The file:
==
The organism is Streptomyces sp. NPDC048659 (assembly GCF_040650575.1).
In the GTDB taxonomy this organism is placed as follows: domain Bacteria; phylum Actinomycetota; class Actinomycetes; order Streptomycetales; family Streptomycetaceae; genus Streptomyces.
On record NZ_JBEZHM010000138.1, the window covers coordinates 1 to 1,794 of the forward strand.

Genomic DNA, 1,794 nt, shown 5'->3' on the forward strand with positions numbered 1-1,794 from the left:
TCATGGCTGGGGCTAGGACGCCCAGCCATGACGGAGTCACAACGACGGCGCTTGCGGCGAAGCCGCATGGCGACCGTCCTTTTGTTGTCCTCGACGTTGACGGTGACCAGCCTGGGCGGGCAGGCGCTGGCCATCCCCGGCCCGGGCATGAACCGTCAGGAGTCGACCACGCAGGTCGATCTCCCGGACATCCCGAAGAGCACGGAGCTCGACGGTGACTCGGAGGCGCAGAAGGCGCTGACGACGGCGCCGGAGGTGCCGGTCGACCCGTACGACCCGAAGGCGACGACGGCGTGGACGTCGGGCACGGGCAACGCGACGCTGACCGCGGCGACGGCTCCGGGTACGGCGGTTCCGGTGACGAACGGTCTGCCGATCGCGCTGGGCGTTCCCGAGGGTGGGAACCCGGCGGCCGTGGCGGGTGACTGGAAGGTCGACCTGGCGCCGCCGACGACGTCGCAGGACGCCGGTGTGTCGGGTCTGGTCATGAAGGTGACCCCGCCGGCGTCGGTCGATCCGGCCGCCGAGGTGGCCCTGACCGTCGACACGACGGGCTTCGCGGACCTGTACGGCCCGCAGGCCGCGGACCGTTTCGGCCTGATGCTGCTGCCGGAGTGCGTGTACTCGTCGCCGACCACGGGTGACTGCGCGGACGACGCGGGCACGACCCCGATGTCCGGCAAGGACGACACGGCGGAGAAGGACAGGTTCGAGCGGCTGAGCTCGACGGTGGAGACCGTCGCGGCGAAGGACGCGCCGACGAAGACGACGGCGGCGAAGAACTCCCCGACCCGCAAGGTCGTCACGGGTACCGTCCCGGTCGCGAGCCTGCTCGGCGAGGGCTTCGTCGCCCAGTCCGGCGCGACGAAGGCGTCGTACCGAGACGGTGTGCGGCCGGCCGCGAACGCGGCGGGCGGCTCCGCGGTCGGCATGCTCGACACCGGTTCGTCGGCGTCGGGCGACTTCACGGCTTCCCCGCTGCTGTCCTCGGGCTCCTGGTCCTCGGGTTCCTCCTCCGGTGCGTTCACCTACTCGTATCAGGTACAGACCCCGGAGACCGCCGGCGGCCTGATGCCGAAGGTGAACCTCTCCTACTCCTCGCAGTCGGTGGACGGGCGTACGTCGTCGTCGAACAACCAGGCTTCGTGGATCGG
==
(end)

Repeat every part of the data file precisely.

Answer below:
The organism is Streptomyces sp. NPDC048659 (assembly GCF_040650575.1).
In the GTDB taxonomy this organism is placed as follows: domain Bacteria; phylum Actinomycetota; class Actinomycetes; order Streptomycetales; family Streptomycetaceae; genus Streptomyces.
On record NZ_JBEZHM010000138.1, the window covers coordinates 1 to 1,794 of the forward strand.

Genomic DNA, 1,794 nt, shown 5'->3' on the forward strand with positions numbered 1-1,794 from the left:
TCATGGCTGGGGCTAGGACGCCCAGCCATGACGGAGTCACAACGACGGCGCTTGCGGCGAAGCCGCATGGCGACCGTCCTTTTGTTGTCCTCGACGTTGACGGTGACCAGCCTGGGCGGGCAGGCGCTGGCCATCCCCGGCCCGGGCATGAACCGTCAGGAGTCGACCACGCAGGTCGATCTCCCGGACATCCCGAAGAGCACGGAGCTCGACGGTGACTCGGAGGCGCAGAAGGCGCTGACGACGGCGCCGGAGGTGCCGGTCGACCCGTACGACCCGAAGGCGACGACGGCGTGGACGTCGGGCACGGGCAACGCGACGCTGACCGCGGCGACGGCTCCGGGTACGGCGGTTCCGGTGACGAACGGTCTGCCGATCGCGCTGGGCGTTCCCGAGGGTGGGAACCCGGCGGCCGTGGCGGGTGACTGGAAGGTCGACCTGGCGCCGCCGACGACGTCGCAGGACGCCGGTGTGTCGGGTCTGGTCATGAAGGTGACCCCGCCGGCGTCGGTCGATCCGGCCGCCGAGGTGGCCCTGACCGTCGACACGACGGGCTTCGCGGACCTGTACGGCCCGCAGGCCGCGGACCGTTTCGGCCTGATGCTGCTGCCGGAGTGCGTGTACTCGTCGCCGACCACGGGTGACTGCGCGGACGACGCGGGCACGACCCCGATGTCCGGCAAGGACGACACGGCGGAGAAGGACAGGTTCGAGCGGCTGAGCTCGACGGTGGAGACCGTCGCGGCGAAGGACGCGCCGACGAAGACGACGGCGGCGAAGAACTCCCCGACCCGCAAGGTCGTCACGGGTACCGTCCCGGTCGCGAGCCTGCTCGGCGAGGGCTTCGTCGCCCAGTCCGGCGCGACGAAGGCGTCGTACCGAGACGGTGTGCGGCCGGCCGCGAACGCGGCGGGCGGCTCCGCGGTCGGCATGCTCGACACCGGTTCGTCGGCGTCGGGCGACTTCACGGCTTCCCCGCTGCTGTCCTCGGGCTCCTGGTCCTCGGGTTCCTCCTCCGGTGCGTTCACCTACTCGTATCAGGTACAGACCCCGGAGACCGCCGGCGGCCTGATGCCGAAGGTGAACCTCTCCTACTCCTCGCAGTCGGTGGACGGGCGTACGTCGTCGTCGAACAACCAGGCTTCGTGGATCGG